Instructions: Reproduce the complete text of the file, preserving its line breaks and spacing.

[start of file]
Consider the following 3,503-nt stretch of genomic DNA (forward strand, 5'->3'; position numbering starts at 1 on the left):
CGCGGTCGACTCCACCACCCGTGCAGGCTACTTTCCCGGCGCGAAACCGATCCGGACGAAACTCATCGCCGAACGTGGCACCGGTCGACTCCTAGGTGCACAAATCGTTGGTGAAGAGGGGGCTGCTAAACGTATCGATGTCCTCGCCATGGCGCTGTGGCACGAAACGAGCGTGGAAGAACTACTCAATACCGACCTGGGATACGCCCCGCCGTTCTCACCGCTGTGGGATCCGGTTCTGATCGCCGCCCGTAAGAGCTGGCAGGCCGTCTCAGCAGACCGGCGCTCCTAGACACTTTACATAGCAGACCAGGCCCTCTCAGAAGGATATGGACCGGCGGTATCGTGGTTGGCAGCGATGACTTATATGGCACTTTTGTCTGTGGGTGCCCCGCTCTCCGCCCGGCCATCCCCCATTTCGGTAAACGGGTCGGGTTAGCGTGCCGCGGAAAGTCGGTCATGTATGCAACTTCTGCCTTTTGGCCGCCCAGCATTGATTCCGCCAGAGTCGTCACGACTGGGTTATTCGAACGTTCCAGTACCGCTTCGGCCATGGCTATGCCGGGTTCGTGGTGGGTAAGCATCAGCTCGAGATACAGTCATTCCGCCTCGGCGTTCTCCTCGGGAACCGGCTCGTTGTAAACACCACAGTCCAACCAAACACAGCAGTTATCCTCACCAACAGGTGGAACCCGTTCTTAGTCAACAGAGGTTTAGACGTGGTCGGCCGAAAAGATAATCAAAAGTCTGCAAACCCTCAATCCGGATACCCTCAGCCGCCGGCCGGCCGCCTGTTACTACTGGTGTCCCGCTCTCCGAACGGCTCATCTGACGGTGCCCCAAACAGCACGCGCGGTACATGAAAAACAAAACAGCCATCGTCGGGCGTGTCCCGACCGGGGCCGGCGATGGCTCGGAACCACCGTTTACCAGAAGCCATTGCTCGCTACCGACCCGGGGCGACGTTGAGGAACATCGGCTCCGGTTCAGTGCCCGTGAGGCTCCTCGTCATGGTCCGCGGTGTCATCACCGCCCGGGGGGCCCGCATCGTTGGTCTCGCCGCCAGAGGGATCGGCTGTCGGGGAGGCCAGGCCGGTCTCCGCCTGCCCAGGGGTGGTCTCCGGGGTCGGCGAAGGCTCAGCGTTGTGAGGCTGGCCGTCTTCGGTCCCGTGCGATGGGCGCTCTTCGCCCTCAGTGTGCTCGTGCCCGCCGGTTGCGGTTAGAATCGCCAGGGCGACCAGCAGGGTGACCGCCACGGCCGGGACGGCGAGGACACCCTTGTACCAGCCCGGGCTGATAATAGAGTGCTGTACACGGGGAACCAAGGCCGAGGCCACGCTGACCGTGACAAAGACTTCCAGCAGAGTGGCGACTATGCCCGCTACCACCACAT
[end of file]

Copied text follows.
Consider the following 3,503-nt stretch of genomic DNA (forward strand, 5'->3'; position numbering starts at 1 on the left):
CGCGGTCGACTCCACCACCCGTGCAGGCTACTTTCCCGGCGCGAAACCGATCCGGACGAAACTCATCGCCGAACGTGGCACCGGTCGACTCCTAGGTGCACAAATCGTTGGTGAAGAGGGGGCTGCTAAACGTATCGATGTCCTCGCCATGGCGCTGTGGCACGAAACGAGCGTGGAAGAACTACTCAATACCGACCTGGGATACGCCCCGCCGTTCTCACCGCTGTGGGATCCGGTTCTGATCGCCGCCCGTAAGAGCTGGCAGGCCGTCTCAGCAGACCGGCGCTCCTAGACACTTTACATAGCAGACCAGGCCCTCTCAGAAGGATATGGACCGGCGGTATCGTGGTTGGCAGCGATGACTTATATGGCACTTTTGTCTGTGGGTGCCCCGCTCTCCGCCCGGCCATCCCCCATTTCGGTAAACGGGTCGGGTTAGCGTGCCGCGGAAAGTCGGTCATGTATGCAACTTCTGCCTTTTGGCCGCCCAGCATTGATTCCGCCAGAGTCGTCACGACTGGGTTATTCGAACGTTCCAGTACCGCTTCGGCCATGGCTATGCCGGGTTCGTGGTGGGTAAGCATCAGCTCGAGATACAGTCATTCCGCCTCGGCGTTCTCCTCGGGAACCGGCTCGTTGTAAACACCACAGTCCAACCAAACACAGCAGTTATCCTCACCAACAGGTGGAACCCGTTCTTAGTCAACAGAGGTTTAGACGTGGTCGGCCGAAAAGATAATCAAAAGTCTGCAAACCCTCAATCCGGATACCCTCAGCCGCCGGCCGGCCGCCTGTTACTACTGGTGTCCCGCTCTCCGAACGGCTCATCTGACGGTGCCCCAAACAGCACGCGCGGTACATGAAAAACAAAACAGCCATCGTCGGGCGTGTCCCGACCGGGGCCGGCGATGGCTCGGAACCACCGTTTACCAGAAGCCATTGCTCGCTACCGACCCGGGGCGACGTTGAGGAACATCGGCTCCGGTTCAGTGCCCGTGAGGCTCCTCGTCATGGTCCGCGGTGTCATCACCGCCCGGGGGGCCCGCATCGTTGGTCTCGCCGCCAGAGGGATCGGCTGTCGGGGAGGCCAGGCCGGTCTCCGCCTGCCCAGGGGTGGTCTCCGGGGTCGGCGAAGGCTCAGCGTTGTGAGGCTGGCCGTCTTCGGTCCCGTGCGATGGGCGCTCTTCGCCCTCAGTGTGCTCGTGCCCGCCGGTTGCGGTTAGAATCGCCAGGGCGACCAGCAGGGTGACCGCCACGGCCGGGACGGCGAGGACACCCTTGTACCAGCCCGGGCTGATAATAGAGTGCTGTACACGGGGAACCAAGGCCGAGGCCACGCTGACCGTGACAAAGACTTCCAGCAGAGTGGCGACTATGCCCGCTACCACCACAT